Despite improvements in the ease of doing business in Nigeria's real estate sector, more than 60 percent of property owners in the country's 923,000 square kilometers of land do not have titles due to the burdensome process of obtaining a Certificate of Occupancy (C-of-O) and other necessary documents.
Inefficient land registration and titling procedures have had a negative impact on development timelines and have discouraged investments in the sector. For example, property owners in Lagos had to wait for approximately six years before receiving their documents.
The real estate sector is plagued by uncertainty surrounding title acquisition and the perfection of titles, as well as issues related to consent, revocation, and re-certification. Moreover, land costs are unreasonably high and are further exacerbated by transfer and perfection expenses.
According to the Land Use Act (LUA) of 1978, the responsibility of issuing titles lies with state governments, as all lands are vested in the governors. However, industry stakeholders have repeatedly called for a review of Section 1 of the Act, which grants significant power to the governors, often leading to abuse and uncertainty of title for those seeking it.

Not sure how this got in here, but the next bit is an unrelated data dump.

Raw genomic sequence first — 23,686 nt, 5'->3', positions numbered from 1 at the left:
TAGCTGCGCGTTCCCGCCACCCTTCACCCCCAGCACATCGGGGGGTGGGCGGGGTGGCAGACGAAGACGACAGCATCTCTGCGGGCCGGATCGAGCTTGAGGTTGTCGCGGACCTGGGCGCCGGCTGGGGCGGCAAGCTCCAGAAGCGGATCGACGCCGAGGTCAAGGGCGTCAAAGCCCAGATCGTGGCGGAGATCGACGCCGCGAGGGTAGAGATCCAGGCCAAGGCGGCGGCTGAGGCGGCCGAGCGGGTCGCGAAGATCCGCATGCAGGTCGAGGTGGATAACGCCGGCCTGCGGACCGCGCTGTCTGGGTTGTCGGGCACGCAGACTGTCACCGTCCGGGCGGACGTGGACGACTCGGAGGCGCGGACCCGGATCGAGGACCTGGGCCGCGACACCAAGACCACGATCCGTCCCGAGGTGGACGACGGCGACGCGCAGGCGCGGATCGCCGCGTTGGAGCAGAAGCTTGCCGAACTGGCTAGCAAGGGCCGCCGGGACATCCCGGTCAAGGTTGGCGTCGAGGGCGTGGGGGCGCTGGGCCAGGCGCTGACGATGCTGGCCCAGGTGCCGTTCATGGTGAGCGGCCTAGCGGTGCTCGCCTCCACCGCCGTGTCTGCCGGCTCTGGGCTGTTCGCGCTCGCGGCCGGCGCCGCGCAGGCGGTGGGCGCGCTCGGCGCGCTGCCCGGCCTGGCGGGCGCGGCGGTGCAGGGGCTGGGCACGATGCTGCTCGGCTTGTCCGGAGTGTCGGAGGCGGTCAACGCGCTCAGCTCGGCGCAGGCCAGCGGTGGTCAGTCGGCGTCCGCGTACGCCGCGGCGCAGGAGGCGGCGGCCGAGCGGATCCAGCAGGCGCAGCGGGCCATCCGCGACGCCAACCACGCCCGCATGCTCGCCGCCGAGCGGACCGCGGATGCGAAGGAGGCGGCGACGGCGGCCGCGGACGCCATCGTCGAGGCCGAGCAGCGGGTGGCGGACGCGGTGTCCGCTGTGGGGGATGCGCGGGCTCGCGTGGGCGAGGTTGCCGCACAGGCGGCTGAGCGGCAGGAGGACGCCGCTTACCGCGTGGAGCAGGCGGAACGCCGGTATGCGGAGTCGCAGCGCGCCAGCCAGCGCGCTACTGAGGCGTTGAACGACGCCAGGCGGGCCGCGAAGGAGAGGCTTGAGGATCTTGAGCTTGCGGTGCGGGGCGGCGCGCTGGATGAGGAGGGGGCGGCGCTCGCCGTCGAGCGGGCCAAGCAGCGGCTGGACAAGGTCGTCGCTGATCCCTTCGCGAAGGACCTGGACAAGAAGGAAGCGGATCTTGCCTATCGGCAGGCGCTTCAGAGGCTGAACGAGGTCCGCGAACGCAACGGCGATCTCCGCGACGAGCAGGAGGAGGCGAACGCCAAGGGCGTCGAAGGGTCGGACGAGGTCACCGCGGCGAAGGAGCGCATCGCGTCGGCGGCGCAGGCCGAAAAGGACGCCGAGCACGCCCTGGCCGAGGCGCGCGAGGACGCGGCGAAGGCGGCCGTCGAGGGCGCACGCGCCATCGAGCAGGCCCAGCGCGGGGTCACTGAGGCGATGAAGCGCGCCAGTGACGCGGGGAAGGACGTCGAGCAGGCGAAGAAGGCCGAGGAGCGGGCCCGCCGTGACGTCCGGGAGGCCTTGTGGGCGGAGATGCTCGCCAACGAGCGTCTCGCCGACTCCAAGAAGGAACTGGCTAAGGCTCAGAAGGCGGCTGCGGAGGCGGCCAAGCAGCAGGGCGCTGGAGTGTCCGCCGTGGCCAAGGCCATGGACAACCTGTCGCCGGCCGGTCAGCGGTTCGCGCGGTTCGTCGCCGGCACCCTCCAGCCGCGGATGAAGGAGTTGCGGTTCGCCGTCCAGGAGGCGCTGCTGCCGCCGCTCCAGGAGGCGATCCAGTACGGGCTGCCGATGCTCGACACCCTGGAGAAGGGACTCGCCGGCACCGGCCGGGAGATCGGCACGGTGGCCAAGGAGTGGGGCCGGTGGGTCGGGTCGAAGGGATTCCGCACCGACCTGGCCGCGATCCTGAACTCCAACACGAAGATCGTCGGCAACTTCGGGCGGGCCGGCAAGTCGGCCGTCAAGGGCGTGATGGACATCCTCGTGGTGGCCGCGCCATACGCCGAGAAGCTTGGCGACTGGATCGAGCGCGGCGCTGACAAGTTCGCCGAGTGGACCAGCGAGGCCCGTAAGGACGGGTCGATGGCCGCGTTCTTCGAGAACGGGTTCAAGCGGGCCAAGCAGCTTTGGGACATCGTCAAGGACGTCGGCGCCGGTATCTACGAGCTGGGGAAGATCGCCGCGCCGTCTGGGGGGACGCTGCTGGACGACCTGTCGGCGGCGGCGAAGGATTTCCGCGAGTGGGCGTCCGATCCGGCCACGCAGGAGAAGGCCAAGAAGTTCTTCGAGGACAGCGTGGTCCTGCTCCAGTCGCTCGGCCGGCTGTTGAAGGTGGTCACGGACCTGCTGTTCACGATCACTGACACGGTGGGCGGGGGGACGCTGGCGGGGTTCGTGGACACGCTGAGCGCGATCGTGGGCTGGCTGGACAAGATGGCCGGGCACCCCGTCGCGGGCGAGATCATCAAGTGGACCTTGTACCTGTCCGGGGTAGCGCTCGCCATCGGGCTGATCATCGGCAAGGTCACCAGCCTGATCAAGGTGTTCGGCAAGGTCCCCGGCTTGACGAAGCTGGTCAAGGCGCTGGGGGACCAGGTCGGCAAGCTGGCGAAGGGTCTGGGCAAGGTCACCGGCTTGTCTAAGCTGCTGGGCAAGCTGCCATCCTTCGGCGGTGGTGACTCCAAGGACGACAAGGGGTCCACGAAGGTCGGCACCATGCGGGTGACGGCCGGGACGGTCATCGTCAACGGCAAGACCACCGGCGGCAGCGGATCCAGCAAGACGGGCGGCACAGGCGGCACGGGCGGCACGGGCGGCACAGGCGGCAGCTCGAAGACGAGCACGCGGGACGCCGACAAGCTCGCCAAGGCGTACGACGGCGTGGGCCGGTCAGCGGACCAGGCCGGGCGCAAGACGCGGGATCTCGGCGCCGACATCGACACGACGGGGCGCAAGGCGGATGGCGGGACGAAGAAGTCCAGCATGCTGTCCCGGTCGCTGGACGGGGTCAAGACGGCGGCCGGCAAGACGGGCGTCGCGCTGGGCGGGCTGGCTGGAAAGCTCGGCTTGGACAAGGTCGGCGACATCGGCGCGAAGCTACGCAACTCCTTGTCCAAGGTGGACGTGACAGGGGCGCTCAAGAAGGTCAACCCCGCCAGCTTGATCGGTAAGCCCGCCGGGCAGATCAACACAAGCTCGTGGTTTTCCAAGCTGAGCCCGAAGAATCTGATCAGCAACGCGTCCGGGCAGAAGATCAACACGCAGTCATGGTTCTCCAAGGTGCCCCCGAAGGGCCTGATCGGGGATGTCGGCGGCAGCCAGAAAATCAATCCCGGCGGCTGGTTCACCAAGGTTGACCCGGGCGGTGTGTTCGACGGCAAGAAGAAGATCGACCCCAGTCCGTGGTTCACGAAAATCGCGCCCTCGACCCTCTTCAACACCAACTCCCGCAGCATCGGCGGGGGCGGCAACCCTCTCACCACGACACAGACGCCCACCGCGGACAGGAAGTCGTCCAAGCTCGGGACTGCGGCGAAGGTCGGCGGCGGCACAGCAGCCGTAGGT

The 2018-2019 Nigeria Living Standards Survey (NLSS) report by the National Bureau of Statistics (NBS) revealed that 71.4 percent of sampled landlords across the 36 states and the Federal Capital Territory (FCT) do not possess titles. The report also indicated that only 13.2 percent of property owners in the country have title deeds, with a mere 8.1 percent holding a C-of-O.
Stakeholders have identified several critical issues, including cumbersome processes, official corruption, lengthy durations, high documentation costs, and the authorities' inertia in reforming land policies. These factors contribute to increased property values, rendering land unaffordable for the urban poor and leading to the proliferation of informal settlements in cities.